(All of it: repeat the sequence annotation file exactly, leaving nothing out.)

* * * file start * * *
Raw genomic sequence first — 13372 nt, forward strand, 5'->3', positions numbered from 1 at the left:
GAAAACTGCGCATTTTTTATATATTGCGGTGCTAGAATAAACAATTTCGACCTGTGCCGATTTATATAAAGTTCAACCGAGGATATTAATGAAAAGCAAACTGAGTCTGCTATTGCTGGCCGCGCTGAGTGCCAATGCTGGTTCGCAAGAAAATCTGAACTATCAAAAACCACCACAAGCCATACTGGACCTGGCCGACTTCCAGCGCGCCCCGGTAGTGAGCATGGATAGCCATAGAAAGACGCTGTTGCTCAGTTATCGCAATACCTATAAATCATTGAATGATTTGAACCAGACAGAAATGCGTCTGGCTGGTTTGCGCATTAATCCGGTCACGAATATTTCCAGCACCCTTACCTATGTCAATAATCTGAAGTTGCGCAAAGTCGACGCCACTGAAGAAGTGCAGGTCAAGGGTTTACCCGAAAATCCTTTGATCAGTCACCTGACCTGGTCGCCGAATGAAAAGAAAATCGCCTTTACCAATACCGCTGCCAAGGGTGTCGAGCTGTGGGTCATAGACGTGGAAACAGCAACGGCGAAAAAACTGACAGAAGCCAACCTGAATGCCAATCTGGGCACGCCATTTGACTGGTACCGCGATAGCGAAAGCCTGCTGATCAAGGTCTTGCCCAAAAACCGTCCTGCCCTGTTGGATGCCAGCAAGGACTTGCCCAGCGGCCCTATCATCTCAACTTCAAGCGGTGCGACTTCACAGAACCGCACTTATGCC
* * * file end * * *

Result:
Raw genomic sequence first — 13372 nt, forward strand, 5'->3', positions numbered from 1 at the left:
GAAAACTGCGCATTTTTTATATATTGCGGTGCTAGAATAAACAATTTCGACCTGTGCCGATTTATATAAAGTTCAACCGAGGATATTAATGAAAAGCAAACTGAGTCTGCTATTGCTGGCCGCGCTGAGTGCCAATGCTGGTTCGCAAGAAAATCTGAACTATCAAAAACCACCACAAGCCATACTGGACCTGGCCGACTTCCAGCGCGCCCCGGTAGTGAGCATGGATAGCCATAGAAAGACGCTGTTGCTCAGTTATCGCAATACCTATAAATCATTGAATGATTTGAACCAGACAGAAATGCGTCTGGCTGGTTTGCGCATTAATCCGGTCACGAATATTTCCAGCACCCTTACCTATGTCAATAATCTGAAGTTGCGCAAAGTCGACGCCACTGAAGAAGTGCAGGTCAAGGGTTTACCCGAAAATCCTTTGATCAGTCACCTGACCTGGTCGCCGAATGAAAAGAAAATCGCCTTTACCAATACCGCTGCCAAGGGTGTCGAGCTGTGGGTCATAGACGTGGAAACAGCAACGGCGAAAAAACTGACAGAAGCCAACCTGAATGCCAATCTGGGCACGCCATTTGACTGGTACCGCGATAGCGAAAGCCTGCTGATCAAGGTCTTGCCCAAAAACCGTCCTGCCCTGTTGGATGCCAGCAAGGACTTGCCCAGCGGCCCTATCATCTCAACTTCAAGCGGTGCGACTTCACAGAACCGCACTTATGCC